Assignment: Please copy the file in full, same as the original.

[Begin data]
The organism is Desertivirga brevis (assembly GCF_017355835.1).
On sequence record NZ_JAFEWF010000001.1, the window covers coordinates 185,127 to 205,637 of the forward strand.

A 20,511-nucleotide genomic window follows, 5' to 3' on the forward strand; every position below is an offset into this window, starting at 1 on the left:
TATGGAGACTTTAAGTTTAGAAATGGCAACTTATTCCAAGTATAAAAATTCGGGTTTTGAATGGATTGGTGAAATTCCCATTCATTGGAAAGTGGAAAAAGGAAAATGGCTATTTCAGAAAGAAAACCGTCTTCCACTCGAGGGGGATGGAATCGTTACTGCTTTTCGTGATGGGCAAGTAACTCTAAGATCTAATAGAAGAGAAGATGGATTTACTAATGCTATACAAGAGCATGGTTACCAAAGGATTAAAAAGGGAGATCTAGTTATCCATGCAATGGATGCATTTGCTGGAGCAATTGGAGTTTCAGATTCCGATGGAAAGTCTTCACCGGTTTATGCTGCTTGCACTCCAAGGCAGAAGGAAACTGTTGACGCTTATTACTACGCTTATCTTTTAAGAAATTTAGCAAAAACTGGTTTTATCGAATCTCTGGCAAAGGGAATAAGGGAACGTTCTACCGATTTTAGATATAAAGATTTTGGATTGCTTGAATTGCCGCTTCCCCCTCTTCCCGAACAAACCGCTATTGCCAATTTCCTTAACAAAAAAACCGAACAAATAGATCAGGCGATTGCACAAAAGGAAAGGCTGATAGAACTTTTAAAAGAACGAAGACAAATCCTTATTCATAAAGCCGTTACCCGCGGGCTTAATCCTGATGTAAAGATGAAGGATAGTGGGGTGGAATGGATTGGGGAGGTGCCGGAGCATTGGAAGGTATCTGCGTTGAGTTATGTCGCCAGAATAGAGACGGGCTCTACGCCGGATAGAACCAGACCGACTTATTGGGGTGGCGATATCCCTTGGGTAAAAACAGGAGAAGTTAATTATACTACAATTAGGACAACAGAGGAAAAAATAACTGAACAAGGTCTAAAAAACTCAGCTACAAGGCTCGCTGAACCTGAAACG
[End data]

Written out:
The organism is Desertivirga brevis (assembly GCF_017355835.1).
On sequence record NZ_JAFEWF010000001.1, the window covers coordinates 185,127 to 205,637 of the forward strand.

A 20,511-nucleotide genomic window follows, 5' to 3' on the forward strand; every position below is an offset into this window, starting at 1 on the left:
TATGGAGACTTTAAGTTTAGAAATGGCAACTTATTCCAAGTATAAAAATTCGGGTTTTGAATGGATTGGTGAAATTCCCATTCATTGGAAAGTGGAAAAAGGAAAATGGCTATTTCAGAAAGAAAACCGTCTTCCACTCGAGGGGGATGGAATCGTTACTGCTTTTCGTGATGGGCAAGTAACTCTAAGATCTAATAGAAGAGAAGATGGATTTACTAATGCTATACAAGAGCATGGTTACCAAAGGATTAAAAAGGGAGATCTAGTTATCCATGCAATGGATGCATTTGCTGGAGCAATTGGAGTTTCAGATTCCGATGGAAAGTCTTCACCGGTTTATGCTGCTTGCACTCCAAGGCAGAAGGAAACTGTTGACGCTTATTACTACGCTTATCTTTTAAGAAATTTAGCAAAAACTGGTTTTATCGAATCTCTGGCAAAGGGAATAAGGGAACGTTCTACCGATTTTAGATATAAAGATTTTGGATTGCTTGAATTGCCGCTTCCCCCTCTTCCCGAACAAACCGCTATTGCCAATTTCCTTAACAAAAAAACCGAACAAATAGATCAGGCGATTGCACAAAAGGAAAGGCTGATAGAACTTTTAAAAGAACGAAGACAAATCCTTATTCATAAAGCCGTTACCCGCGGGCTTAATCCTGATGTAAAGATGAAGGATAGTGGGGTGGAATGGATTGGGGAGGTGCCGGAGCATTGGAAGGTATCTGCGTTGAGTTATGTCGCCAGAATAGAGACGGGCTCTACGCCGGATAGAACCAGACCGACTTATTGGGGTGGCGATATCCCTTGGGTAAAAACAGGAGAAGTTAATTATACTACAATTAGGACAACAGAGGAAAAAATAACTGAACAAGGTCTAAAAAACTCAGCTACAAGGCTCGCTGAACCTGAAACG